April Fools Blizzard of 1997 Courtesy

His thoughts turned to the tree he was sitting under. Two years previously, it had been severely damaged in the April Fool's Blizzard of 1997. The snow was so wet and heavy that many power lines and trees throughout the Northeast U.S. had come down. Power companies from as far away as Virginia had come to help restore power. In fact, because of roads closed by the storm, my bivocational husband had been stranded for nearly of two days at the Christian radio station where he worked.

A major branch of the tree he was now sitting under had been torn off during that storm, leaving a gaping wound that went clear to the heart of its trunk. When the damaged part was removed, a third of the tree was gone.

Amazingly, when spring came that year, the tree flowered, but the raw wound was still obvious. Two years later, however, my husband would never have known that the tree had suffered such damage if he hadn't seen it himself. If he looked for it, though, he could find the huge scar on the trunk. The scar is enveloped in the beauty of its flowers and leaves.

In only a few days after the blizzard, our church experienced a major storm that nearly destroyed it. The damage to the congregation was considerable. Yet, it survived and became strong again.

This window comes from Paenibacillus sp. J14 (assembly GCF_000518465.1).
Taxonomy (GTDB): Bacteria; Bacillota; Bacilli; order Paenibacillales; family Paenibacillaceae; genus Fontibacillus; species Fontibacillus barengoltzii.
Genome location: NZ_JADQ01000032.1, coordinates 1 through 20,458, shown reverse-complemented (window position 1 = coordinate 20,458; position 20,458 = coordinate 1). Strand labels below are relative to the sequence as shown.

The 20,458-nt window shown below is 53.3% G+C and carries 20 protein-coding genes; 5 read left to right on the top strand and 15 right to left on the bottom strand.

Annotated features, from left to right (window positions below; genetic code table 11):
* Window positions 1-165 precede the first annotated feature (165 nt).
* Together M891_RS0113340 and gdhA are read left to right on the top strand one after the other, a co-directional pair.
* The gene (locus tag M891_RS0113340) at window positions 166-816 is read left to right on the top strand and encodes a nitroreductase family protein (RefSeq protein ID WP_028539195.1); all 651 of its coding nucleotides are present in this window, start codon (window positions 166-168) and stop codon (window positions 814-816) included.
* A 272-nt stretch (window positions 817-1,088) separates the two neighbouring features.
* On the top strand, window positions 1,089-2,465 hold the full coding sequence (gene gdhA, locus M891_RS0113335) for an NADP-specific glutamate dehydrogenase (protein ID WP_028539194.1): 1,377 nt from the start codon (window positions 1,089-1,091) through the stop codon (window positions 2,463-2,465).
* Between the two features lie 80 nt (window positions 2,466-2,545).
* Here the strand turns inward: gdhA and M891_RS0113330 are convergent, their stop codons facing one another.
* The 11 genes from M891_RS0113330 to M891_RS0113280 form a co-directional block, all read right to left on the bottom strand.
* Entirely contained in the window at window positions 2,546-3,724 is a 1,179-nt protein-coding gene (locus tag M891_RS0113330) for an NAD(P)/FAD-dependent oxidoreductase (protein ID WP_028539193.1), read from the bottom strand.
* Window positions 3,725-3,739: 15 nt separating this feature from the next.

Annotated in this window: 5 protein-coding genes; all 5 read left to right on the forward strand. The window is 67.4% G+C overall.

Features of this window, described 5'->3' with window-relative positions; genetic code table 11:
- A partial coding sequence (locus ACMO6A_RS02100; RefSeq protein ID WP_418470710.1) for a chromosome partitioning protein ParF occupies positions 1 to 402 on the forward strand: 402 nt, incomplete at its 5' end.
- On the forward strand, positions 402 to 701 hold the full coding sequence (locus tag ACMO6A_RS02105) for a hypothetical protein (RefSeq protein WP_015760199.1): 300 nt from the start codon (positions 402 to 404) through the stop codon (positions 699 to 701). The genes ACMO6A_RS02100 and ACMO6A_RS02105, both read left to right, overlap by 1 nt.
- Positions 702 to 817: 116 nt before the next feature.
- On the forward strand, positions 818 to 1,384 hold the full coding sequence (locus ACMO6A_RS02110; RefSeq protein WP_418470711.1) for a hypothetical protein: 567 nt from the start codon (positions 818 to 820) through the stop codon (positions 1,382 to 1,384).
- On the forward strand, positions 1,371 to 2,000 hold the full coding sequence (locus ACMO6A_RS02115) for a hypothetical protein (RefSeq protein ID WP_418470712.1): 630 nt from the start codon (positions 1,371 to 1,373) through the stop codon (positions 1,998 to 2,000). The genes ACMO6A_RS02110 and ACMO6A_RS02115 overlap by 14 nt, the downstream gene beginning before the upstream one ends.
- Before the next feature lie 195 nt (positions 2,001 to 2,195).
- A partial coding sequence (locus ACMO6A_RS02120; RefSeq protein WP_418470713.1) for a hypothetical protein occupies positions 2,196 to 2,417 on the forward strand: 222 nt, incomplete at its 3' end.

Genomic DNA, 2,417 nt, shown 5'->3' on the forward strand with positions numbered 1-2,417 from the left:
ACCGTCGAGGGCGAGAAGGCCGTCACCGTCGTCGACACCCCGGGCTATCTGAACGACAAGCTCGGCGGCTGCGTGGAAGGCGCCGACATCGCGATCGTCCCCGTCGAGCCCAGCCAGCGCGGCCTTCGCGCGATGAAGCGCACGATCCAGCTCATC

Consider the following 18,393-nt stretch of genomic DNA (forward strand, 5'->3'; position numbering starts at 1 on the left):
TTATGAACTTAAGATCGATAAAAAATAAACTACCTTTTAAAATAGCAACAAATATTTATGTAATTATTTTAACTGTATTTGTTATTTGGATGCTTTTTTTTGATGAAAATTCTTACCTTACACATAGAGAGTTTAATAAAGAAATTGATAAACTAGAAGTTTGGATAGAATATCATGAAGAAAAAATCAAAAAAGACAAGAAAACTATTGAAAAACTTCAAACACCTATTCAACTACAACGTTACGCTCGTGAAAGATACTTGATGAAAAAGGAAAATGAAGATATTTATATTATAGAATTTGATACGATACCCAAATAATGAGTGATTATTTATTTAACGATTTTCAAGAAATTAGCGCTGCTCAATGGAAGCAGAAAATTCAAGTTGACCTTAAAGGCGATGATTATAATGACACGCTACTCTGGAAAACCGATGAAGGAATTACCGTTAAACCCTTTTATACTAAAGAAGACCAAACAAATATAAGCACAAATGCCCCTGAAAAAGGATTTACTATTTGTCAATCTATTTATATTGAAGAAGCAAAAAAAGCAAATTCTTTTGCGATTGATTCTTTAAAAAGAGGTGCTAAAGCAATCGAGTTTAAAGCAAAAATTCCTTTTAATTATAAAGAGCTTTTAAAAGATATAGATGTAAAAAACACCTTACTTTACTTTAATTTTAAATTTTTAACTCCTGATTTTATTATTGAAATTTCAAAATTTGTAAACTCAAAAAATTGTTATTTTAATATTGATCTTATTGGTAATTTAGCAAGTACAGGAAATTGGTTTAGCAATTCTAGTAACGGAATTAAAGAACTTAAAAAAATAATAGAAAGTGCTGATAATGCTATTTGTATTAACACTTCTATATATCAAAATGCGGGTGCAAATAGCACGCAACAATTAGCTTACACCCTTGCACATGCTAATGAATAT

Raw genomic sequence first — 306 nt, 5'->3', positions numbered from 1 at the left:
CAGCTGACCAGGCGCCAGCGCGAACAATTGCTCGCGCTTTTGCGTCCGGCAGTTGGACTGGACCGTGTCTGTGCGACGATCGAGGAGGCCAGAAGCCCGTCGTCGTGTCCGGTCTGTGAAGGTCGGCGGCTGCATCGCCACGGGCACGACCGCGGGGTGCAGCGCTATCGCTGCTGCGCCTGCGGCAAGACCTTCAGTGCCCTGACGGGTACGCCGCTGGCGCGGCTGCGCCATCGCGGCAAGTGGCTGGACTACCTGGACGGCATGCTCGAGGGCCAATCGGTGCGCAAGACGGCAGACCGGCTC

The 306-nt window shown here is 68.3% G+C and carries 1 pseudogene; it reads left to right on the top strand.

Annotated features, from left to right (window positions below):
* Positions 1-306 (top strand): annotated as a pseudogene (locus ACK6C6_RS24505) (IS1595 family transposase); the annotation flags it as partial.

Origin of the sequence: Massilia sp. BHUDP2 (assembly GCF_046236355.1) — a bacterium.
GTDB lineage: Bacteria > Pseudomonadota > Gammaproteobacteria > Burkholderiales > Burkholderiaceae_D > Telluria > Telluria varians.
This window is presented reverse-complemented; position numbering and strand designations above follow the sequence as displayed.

Most people have scars in their lives too. Many live in a way that displays their open wounds to the world. People want to avoid them.

Others do not call attention to their wounds. Instead, they have allowed Christ to heal them so their scars become part of their inner beauty that points to the scars Jesus bears in His hands and feet for us. We can share the gospel to great effect by the way we reveal our scars.

Bob suggests that perhaps the purpose of our scars is to understand His scars. The Apostle Paul wrote in Philippians 3:10 (NKJV):

"That I may know Him and the power of His resurrection, and the fellowship of His sufferings." .

Then in verses 12-14, Paul laid out the goal for our lives:

"Not that I have already attained, or am already perfected; but I press on, that I may lay hold of that for which Christ Jesus has also laid hold of me. Brethren, I do not count myself to have apprehended, but one thing I do, forgetting those things which are behind and reaching forward to those things which are ahead, I press toward the goal for the prize of the upward call of God in Christ Jesus."

That's my goal for this New Year: that my scars will help me understand how much He suffered for my salvation and that I will continue to press on to maturity in the faith, bringing others with me.

Thursday, December 27, 2018


Hurricane strength Taku winds on Gastineau Channel in Juneau, Alaska, January 2017.